Several years ago, the ammunition and gun manufacturers introduced an entirely new line of rimfire bullets utilizing the .17 caliber bullet. These small and light projectiles don’t pack the ”oomph” of the .22 projectiles, but they’re fast and flat shooting, which makes them acceptable for varmint hunting. The little .17 Hornady Mach 2 cartridge is based on a .22 long rifle case with a 17-grain, plastic tipped bullet. It’s a fast, flat-shooting bullet that’s sheer death on squirrels and other small game.

One theory having to do with the rifle case popularity and subsequent shortage of .22 rimfire ammo is the sudden interest in rifles (and handguns) designed like nothing I’ve ever seen before. These new rimfire weapons are designed closely after various military weapons such as the AR-15 or AK-47 and a host of other military weapons from the past and future. Many of the better-known, full-bore, military weapons can be converted to shoot the rimfire ammo. This enables the shooters to practice with the relatively inexpensive (when you can find it) rimfire ammo.

With Sunday hunting now a reality here in North Carolina, there’s new interest in using suppressors on hunting guns. These devices can be attached to the muzzles of properly threaded rifle barrels and they will seriously reduce the loud noises of guns. Many of the newer rimfire rifles come from the factory with threaded barrels ready for suppressors (silencers?) to be attached.

When you see the cost of a lot of the really big game rifle ammo that can run as much as a hundred dollars for a box of 20 cartridges. Ammo for the truly big game animals such as elephants and rhinos can cost as much as fifty-dollars per cartridge. Even the high dollar non-toxic waterfowl shotgun shells can cost as much as five-dollars per shell these days. No wonder the little rimfires are taking the nation by storm.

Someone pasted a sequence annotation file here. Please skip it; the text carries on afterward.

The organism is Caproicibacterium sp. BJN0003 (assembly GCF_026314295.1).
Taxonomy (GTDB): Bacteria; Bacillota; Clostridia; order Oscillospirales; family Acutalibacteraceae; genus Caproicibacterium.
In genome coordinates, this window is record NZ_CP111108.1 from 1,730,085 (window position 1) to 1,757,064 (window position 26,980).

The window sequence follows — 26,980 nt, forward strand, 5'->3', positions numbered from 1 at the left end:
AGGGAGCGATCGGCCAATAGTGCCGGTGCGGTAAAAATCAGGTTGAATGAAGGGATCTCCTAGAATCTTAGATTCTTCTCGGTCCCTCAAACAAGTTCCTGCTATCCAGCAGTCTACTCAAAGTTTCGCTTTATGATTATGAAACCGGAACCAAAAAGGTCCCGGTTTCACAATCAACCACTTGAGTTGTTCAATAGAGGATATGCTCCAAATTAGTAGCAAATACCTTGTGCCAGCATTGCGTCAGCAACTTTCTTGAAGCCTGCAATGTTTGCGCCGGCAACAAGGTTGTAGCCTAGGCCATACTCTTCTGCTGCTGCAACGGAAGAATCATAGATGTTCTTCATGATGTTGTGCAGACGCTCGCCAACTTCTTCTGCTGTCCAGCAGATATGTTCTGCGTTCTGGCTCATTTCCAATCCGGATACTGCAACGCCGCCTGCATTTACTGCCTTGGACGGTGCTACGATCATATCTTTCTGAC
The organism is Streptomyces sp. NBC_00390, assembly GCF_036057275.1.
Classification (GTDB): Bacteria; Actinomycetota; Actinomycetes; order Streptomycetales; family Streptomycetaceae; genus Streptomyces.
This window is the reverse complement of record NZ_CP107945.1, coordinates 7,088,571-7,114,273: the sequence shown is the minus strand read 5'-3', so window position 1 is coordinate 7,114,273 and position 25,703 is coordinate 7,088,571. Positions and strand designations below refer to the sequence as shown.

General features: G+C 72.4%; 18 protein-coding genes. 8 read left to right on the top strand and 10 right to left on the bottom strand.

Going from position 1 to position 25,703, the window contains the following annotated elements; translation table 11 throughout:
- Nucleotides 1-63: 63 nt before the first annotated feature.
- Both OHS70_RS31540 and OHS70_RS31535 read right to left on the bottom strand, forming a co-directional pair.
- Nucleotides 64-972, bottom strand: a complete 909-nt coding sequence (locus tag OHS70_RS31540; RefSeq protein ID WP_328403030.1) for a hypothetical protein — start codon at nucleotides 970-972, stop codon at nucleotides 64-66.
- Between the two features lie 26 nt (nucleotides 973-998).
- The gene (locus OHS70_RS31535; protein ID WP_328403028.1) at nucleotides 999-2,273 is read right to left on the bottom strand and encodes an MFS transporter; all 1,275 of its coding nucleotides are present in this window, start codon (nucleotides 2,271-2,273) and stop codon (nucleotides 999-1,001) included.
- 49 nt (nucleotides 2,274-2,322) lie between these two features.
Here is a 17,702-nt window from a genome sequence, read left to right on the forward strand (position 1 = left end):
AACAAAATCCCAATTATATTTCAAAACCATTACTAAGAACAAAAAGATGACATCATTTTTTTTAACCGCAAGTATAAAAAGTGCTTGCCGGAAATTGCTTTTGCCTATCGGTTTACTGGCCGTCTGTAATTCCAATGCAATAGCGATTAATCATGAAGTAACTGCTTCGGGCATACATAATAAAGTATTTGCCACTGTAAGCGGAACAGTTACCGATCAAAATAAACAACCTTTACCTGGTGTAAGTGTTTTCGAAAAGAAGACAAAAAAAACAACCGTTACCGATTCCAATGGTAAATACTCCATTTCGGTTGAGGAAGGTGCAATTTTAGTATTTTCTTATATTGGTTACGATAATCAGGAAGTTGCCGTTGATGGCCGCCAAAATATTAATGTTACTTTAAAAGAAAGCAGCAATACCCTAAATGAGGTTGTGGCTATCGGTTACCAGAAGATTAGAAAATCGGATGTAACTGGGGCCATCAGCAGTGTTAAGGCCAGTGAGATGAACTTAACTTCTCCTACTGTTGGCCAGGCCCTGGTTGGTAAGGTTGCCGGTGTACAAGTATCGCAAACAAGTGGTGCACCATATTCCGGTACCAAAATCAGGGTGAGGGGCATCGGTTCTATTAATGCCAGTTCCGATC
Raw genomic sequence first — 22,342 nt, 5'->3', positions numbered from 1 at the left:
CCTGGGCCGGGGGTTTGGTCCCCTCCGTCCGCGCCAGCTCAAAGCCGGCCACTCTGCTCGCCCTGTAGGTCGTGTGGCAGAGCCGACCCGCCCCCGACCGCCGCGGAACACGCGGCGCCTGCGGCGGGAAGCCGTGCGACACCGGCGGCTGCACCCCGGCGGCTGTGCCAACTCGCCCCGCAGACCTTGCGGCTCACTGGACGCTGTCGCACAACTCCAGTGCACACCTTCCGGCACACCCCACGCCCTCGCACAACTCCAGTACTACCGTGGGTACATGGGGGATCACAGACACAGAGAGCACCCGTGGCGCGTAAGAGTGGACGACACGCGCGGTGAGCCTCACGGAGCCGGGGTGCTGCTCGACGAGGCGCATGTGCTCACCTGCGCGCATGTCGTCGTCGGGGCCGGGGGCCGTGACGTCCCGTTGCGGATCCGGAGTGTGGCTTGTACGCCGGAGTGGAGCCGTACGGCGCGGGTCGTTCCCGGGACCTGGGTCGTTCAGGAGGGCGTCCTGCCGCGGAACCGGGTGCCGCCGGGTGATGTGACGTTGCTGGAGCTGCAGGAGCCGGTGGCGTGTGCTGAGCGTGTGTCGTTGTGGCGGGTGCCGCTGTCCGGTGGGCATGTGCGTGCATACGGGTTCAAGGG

There’s even a relatively new shooting magazine on the shelves nowadays that is titled “Rimfires.” It’s devoted to rimfire weapons exclusively and when you see the numbers of new rimfire weapons that are springing up all over the world, you can see just how popular the rimfire weapons are. Many of the new rimfire weapons are virtually indistinguishable from their military kin. This could cause problems with law enforcement when you may see some youngster headed out squirrel hunting toting a look-alike AK-47 or AR-15.

There’s even a soon to be announced air rifle (of course not “rimfire”) that’s virtually indistinguishable from the military rifles. Its weight, looks and functions are much the same as its military kin and the new air rifle is capable of selectively firing in (get ready for this) semi or fully automatic modes. The rifle will be available in both .17 and .22 caliber and I’m told, a 30- caliber hunting air rifle will be coming out soon. These look-alike air rifles can come from the factory already outfitted with suppressors and should be ideal for training to get ready for the   full blown military weapons.

Don’t discount the conventional looking .22 rimfire weapons however. There are many of these appearing on today’s market and they are in the classic wooden or synthetic stocked models.

There’s even a renewed interest in competition target shooting as well as shooting the rimfires in the World Olympics.